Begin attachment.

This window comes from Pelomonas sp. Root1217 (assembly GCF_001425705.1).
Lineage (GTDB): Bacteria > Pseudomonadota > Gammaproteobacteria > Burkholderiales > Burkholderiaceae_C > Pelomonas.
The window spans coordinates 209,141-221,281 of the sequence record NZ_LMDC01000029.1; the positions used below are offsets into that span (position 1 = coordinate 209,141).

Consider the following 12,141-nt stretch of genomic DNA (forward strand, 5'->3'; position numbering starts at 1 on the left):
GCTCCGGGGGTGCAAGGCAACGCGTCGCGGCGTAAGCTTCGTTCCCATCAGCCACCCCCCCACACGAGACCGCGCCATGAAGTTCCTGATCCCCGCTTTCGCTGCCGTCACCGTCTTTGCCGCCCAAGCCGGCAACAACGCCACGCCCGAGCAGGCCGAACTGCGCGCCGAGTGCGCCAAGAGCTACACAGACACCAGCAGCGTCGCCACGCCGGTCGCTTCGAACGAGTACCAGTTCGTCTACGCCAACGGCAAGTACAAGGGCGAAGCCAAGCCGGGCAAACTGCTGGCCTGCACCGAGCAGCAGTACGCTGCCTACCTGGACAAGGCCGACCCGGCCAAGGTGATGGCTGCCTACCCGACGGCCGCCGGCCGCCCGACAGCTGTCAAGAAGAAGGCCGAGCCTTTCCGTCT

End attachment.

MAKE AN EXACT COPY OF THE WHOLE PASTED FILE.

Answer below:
This window comes from Pelomonas sp. Root1217 (assembly GCF_001425705.1).
Lineage (GTDB): Bacteria > Pseudomonadota > Gammaproteobacteria > Burkholderiales > Burkholderiaceae_C > Pelomonas.
The window spans coordinates 209,141-221,281 of the sequence record NZ_LMDC01000029.1; the positions used below are offsets into that span (position 1 = coordinate 209,141).

Consider the following 12,141-nt stretch of genomic DNA (forward strand, 5'->3'; position numbering starts at 1 on the left):
GCTCCGGGGGTGCAAGGCAACGCGTCGCGGCGTAAGCTTCGTTCCCATCAGCCACCCCCCCACACGAGACCGCGCCATGAAGTTCCTGATCCCCGCTTTCGCTGCCGTCACCGTCTTTGCCGCCCAAGCCGGCAACAACGCCACGCCCGAGCAGGCCGAACTGCGCGCCGAGTGCGCCAAGAGCTACACAGACACCAGCAGCGTCGCCACGCCGGTCGCTTCGAACGAGTACCAGTTCGTCTACGCCAACGGCAAGTACAAGGGCGAAGCCAAGCCGGGCAAACTGCTGGCCTGCACCGAGCAGCAGTACGCTGCCTACCTGGACAAGGCCGACCCGGCCAAGGTGATGGCTGCCTACCCGACGGCCGCCGGCCGCCCGACAGCTGTCAAGAAGAAGGCCGAGCCTTTCCGTCT